In this March, China's lottery ticket sales increased 11.7 percent year on year, topping 55.6 billion yuan ($7.67 billion). Sales of lottery tickets to support the welfare system reached 18.88 billion yuan ($2.6 billion), a 22.4-percent year-on-year surge. Lottery tickets sold to support the sports sector rose 6.9 percent year on year to 36.72 billion yuan ($5.06 billion).

Scratch cards have recently emerged as a popular lottery product among many young professionals in China. According to a report in Beijing Youth Daily in March, these young players have incorporated scratch-off tickets into their daily routines. Some choose to scratch a portion of the ticket each day, while others opt to scratch the entire ticket at once, as a fun way to start their workdays.

On social media platforms like Douyin, the Chinese version of TikTok, and Xiaohongshu, a popular lifestyle and e-commerce app, influencers and users post videos of themselves scratching piles of tickets. Some videos even explore "How much money can you make by clearing out a store's scratch tickets?" or suggest "Randomly selecting scratch tickets and eating as much food as your prize money can buy if you win." There are also videos showing people trading a pile of tickets for meals at food stalls and restaurants as a way of socializing. These videos have garnered views in the millions.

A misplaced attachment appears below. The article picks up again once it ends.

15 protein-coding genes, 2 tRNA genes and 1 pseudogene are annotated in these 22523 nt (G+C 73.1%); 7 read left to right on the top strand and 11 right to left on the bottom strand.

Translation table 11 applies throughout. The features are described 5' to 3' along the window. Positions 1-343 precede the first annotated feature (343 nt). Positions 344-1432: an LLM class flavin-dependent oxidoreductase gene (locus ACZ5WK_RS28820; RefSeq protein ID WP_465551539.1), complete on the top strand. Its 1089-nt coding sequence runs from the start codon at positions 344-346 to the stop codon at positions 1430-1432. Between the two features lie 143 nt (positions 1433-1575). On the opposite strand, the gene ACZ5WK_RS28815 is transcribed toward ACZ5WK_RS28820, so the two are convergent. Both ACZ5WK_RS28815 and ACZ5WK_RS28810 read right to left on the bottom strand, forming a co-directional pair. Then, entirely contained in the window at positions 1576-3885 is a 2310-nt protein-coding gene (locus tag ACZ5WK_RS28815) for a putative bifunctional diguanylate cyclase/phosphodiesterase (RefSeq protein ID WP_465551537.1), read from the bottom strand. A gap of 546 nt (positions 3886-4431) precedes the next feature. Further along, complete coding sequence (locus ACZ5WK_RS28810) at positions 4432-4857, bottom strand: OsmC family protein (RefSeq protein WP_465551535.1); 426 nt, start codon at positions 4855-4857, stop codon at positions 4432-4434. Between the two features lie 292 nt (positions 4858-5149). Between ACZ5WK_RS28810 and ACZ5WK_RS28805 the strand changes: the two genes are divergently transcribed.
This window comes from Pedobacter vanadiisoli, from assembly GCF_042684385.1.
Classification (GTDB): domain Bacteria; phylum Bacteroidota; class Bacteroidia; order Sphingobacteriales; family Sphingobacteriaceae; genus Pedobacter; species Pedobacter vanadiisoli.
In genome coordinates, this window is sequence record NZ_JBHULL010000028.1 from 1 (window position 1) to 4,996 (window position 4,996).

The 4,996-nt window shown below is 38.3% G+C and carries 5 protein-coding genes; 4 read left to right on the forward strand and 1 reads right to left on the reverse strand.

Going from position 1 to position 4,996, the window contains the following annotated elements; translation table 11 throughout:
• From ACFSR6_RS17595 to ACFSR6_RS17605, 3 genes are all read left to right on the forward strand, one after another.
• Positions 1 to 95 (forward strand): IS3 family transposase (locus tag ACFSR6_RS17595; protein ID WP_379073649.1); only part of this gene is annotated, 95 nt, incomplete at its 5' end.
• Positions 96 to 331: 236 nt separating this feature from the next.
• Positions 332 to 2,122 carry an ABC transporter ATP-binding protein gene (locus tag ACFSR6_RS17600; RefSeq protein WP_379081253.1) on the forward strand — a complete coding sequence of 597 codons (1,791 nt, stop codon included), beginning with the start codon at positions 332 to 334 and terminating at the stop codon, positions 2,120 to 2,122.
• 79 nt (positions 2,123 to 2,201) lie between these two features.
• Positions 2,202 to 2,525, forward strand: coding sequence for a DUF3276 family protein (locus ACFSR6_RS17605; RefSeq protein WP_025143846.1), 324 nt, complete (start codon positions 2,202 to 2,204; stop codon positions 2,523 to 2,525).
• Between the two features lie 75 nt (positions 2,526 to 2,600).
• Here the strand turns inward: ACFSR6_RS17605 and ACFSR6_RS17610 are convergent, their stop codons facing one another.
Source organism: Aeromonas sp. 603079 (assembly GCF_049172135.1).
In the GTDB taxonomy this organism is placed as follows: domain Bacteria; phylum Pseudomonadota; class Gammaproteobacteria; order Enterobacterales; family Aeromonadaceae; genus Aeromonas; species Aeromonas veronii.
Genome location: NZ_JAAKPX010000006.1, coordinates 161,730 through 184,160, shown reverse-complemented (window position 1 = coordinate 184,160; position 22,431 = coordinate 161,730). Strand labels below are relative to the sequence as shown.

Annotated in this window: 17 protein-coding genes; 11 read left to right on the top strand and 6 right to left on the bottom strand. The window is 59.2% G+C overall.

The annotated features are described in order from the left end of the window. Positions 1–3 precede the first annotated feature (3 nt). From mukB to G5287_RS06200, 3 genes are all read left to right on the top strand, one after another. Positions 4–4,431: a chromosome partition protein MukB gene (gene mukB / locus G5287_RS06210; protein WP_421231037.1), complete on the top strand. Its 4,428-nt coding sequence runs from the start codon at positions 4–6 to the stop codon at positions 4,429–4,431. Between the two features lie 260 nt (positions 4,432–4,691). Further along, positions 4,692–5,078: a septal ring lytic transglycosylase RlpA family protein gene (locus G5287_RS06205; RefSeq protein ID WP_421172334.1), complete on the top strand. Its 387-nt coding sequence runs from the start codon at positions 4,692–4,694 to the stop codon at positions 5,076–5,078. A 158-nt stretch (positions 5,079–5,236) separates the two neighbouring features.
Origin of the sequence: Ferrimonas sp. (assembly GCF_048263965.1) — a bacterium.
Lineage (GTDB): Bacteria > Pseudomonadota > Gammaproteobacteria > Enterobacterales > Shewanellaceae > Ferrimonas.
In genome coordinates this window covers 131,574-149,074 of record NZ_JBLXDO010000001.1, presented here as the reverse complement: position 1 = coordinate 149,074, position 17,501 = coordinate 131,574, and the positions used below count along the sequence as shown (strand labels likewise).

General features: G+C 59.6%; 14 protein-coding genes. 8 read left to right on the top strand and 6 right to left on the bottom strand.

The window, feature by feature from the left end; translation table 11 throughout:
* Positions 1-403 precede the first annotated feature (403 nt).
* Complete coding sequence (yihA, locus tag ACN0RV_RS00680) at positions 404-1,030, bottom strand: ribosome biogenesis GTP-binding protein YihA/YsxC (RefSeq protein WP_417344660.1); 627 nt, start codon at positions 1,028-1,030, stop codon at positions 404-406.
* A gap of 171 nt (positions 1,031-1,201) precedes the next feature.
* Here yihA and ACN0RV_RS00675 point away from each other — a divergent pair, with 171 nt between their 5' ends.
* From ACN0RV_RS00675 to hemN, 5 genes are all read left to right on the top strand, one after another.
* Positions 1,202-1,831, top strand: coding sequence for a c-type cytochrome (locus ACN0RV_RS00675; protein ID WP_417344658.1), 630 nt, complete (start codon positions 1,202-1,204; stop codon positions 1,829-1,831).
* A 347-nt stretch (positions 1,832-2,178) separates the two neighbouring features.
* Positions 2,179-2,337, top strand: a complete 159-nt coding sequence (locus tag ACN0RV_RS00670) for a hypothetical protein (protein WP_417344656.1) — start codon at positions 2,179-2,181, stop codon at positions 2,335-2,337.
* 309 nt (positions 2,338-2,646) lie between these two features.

In shopping malls, metro stations and on street corners, the newly established lottery kiosks are filled with young people intently scratching instant lottery tickets. Moreover, scratch cards have become a popular choice as wedding gifts for newlyweds, and some people even turn the tickets into creative bouquets to give as presents.

Official data show that in the first three months of this year, a total of 38.9 billion yuan ($5.36 billion) worth of instant lottery tickets were scratched, an increase of 17.4 billion yuan ($2.4 billion) compared to the same period last year, a staggering year-on-year growth of 81.4 percent. This sweeping popularity has led to some lottery shops experiencing stock shortages or selling-out.

"I've noticed that the customers purchasing machine-printed lottery tickets, such as those used in lottery draws, tend to be middle-aged and senior lottery players," Wang Shunqiang, owner of a lottery kiosk located in a shopping mall in Langfang, Hebei Province, explained to Beijing Review. "On the other hand, the younger generation typically comes to our shop with the sole purpose of buying scratch-off tickets, often on their way to shop or while waiting in line to eat at a nearby restaurant."